Huawei stands in the third place among other electronics and appliances brands with a brand value of US$71.2 billion after 29% growth year-on-year. Huawei’s infrastructure and consumer-facing business was hit hard by sanctions in the UK, US, and allied nations, but it reacted by heavily stepping up investment in both domestic technology companies and research and development activities. The company has seen growth in its wireless telecom business owing to aggressive 5G rollout in China, and strong 5G rollouts in Europe, the Middle East, and Africa too.

Moving forward, the brand is strengthening its software foundations by investing in operating systems such as HarmonyOS and EulerOS because US sanctions have restricted Huawei access to the Android operating system. Like Apple, which also controls its own software for its own hardware, Huawei may have an opportunity to exert greater brand control by more completely controlling the consumer experience. This comes at the expense of access to the Google/Android ecosystem but might offer an opportunity for brand differentiation in time.

Value for money consumer brands are amongst fastest growing brands in the ranking as they cater to new post-COVID market segments

Value for money consumer brands ASUS (brand value up 75% to US$2.1 billion) OnePlus (brand value up 92% to US$1.8 billion) and TCL-CSOT (brand value up 81% to US$1.3 billion) rank among the fastest growing electronics brands. By increasing production and innovation over the pandemic these brands have been rewarded with strong brand value. Although these brands faced the chip shortage and global supply chain disruption over the past year, they have been able to earn premium prices in a supply-constrained market.

View the full Brand Finance Electronics & Appliances 50 2022 report here

Note to Editors

Every year, leading brand valuation consultancy Brand Finance puts 5,000 of the biggest brands to the test, and publishes nearly 100 reports, ranking brands across all sectors and countries. The world’s top 50 most valuable and strongest electronics and appliances brands are included in the Brand Finance Electronics and Appliances 50 ranking.

Brand value is understood as the net economic benefit that a brand owner would achieve by licensing the brand in the open market. Brand strength is the efficacy of a brand’s performance on intangible measures relative to its competitors.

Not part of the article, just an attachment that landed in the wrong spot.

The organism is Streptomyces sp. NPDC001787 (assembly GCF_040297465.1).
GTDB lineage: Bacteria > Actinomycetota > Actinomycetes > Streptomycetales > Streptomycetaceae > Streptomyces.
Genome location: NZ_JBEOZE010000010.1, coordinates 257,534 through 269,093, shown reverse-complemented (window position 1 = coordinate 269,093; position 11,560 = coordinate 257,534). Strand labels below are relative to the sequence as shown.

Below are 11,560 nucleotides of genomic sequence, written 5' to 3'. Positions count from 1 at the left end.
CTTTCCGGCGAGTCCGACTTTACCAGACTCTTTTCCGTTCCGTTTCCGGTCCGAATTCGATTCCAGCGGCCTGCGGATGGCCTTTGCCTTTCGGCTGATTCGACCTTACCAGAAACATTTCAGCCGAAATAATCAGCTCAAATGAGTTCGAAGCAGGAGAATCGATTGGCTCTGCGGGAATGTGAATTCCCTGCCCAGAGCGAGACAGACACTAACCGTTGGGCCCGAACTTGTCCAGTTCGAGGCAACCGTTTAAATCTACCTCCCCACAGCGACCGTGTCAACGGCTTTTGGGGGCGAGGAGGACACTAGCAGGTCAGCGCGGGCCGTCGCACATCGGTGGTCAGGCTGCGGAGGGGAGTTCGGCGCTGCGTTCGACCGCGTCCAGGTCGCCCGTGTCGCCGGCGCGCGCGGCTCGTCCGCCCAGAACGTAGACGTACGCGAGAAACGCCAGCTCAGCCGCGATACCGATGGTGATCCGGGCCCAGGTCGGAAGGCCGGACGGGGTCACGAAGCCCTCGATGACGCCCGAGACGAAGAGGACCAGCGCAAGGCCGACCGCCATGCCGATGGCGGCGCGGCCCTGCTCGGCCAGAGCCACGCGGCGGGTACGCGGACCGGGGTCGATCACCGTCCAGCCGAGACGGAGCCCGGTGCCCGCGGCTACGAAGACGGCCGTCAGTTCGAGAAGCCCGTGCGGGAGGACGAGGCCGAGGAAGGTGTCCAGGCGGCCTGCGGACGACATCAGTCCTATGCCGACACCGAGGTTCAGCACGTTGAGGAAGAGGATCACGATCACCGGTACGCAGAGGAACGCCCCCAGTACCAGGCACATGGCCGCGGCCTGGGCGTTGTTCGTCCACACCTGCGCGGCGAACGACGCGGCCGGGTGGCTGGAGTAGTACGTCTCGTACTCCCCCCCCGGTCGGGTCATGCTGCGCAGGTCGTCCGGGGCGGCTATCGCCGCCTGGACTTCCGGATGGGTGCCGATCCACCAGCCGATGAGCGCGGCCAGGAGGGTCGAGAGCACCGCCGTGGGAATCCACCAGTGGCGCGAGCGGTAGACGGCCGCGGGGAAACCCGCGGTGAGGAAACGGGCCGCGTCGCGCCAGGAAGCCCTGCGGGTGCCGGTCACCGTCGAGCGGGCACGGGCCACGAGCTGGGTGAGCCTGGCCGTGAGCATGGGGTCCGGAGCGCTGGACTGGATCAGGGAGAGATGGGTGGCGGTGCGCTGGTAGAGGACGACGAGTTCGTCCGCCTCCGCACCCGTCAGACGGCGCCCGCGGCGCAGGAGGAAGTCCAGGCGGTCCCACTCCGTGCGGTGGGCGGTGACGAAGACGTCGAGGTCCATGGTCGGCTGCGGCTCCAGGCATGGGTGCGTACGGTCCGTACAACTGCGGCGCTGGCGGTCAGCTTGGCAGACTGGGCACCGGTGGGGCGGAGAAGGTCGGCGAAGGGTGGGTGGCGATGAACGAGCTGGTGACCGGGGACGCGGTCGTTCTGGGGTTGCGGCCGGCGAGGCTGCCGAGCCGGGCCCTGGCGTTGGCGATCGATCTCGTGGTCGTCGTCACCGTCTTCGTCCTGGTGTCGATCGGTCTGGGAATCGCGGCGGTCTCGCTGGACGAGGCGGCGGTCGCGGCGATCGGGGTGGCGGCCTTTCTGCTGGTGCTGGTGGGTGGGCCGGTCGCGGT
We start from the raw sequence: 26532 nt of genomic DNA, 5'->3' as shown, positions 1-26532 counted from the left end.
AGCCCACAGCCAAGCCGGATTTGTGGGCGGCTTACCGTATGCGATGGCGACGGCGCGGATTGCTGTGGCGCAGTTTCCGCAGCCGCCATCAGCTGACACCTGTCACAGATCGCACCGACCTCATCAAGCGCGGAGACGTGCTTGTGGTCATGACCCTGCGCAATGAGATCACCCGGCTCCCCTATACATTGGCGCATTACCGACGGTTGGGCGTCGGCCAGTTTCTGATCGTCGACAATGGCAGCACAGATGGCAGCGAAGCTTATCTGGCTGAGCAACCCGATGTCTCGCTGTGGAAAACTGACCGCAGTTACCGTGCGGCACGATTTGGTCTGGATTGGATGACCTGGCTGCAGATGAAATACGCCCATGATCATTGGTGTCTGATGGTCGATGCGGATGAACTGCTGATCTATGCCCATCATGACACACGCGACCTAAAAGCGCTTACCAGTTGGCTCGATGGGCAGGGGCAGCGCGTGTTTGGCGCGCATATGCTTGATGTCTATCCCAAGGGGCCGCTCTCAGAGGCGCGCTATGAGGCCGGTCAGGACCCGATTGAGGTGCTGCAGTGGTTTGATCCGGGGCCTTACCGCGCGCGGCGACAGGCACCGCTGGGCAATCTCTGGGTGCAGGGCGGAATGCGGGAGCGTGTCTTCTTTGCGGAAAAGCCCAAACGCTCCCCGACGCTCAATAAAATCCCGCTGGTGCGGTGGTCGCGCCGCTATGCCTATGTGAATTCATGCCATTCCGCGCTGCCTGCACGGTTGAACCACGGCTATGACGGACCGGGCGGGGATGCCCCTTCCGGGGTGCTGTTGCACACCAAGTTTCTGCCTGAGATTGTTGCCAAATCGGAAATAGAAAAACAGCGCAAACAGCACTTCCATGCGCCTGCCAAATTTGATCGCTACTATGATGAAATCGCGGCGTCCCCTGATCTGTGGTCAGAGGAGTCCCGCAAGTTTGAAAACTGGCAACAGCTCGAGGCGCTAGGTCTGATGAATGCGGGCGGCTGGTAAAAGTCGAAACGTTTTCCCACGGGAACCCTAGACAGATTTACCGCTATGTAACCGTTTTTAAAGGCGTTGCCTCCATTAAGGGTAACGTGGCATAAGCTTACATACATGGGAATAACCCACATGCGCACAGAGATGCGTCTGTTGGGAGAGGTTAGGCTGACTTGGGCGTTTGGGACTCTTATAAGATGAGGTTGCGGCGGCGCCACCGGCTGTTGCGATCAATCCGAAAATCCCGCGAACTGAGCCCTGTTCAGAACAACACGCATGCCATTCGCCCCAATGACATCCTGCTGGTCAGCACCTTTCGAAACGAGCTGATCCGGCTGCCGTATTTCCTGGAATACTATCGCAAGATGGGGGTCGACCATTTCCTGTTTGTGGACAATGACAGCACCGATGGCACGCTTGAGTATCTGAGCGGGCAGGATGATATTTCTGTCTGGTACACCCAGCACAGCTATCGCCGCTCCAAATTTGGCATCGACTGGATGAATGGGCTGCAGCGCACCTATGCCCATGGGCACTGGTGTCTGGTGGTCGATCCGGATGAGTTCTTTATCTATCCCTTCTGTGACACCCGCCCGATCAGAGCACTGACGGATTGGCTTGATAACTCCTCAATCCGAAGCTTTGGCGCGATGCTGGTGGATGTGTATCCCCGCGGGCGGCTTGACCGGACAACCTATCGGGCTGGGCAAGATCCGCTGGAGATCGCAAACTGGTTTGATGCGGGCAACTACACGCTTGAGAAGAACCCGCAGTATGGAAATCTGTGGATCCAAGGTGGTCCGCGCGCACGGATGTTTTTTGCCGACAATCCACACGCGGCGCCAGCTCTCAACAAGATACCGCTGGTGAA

The full ranking, additional insights, charts, more information about the methodology, and definitions of key terms are available in the Brand Finance Electronics and Appliances 50 report.

 [MJBF1]Five eyes? Anglo-American? I don't know the right word here

 [MJBF2]Five eyes? Anglo-American? I don't know the right word here

Media Contacts

Phil Hall
Head of Global Communications
Brand Finance
Michael Josem
Associate Communications Director
Brand Finance

About Brand Finance          

Brand Finance is the world’s leading brand valuation consultancy. Bridging the gap between marketing and finance, Brand Finance evaluates the strength of brands and quantifies their financial value to help organisations of all kinds make strategic decisions.

Headquartered in London, Brand Finance has offices in over 20 countries, offering services on all continents. Every year, Brand Finance conducts more than 5,000 brand valuations, supported by original market research, and publishes nearly 100 reports which rank brands across all sectors and countries.

Brand Finance is a regulated accountancy firm, leading the standardisation of the brand valuation industry. Brand Finance was the first to be certified by independent auditors as compliant with both ISO 10668 and ISO 20671, and has received the official endorsement of the Marketing Accountability Standards Board (MASB) in the United States.

Disclaimer

Brand Finance has produced this study with an independent and unbiased analysis. The values derived and opinions presented in this study are based on publicly available information and certain assumptions that Brand Finance used where such data was deficient or unclear. Brand Finance accepts no responsibility and will not be liable in the event that the publicly available information relied upon is subsequently found to be inaccurate. The opinions and financial analysis expressed in the study are not to be construed as providing investment or business advice. Brand Finance does not intend the study to be relied upon for any reason and excludes all liability to any body, government, or organisation.

The data presented in this study form part of Brand Finance's proprietary database, are provided for the benefit of the media, and are not to be used in part or in full for any commercial or technical purpose without written permission from Brand Finance.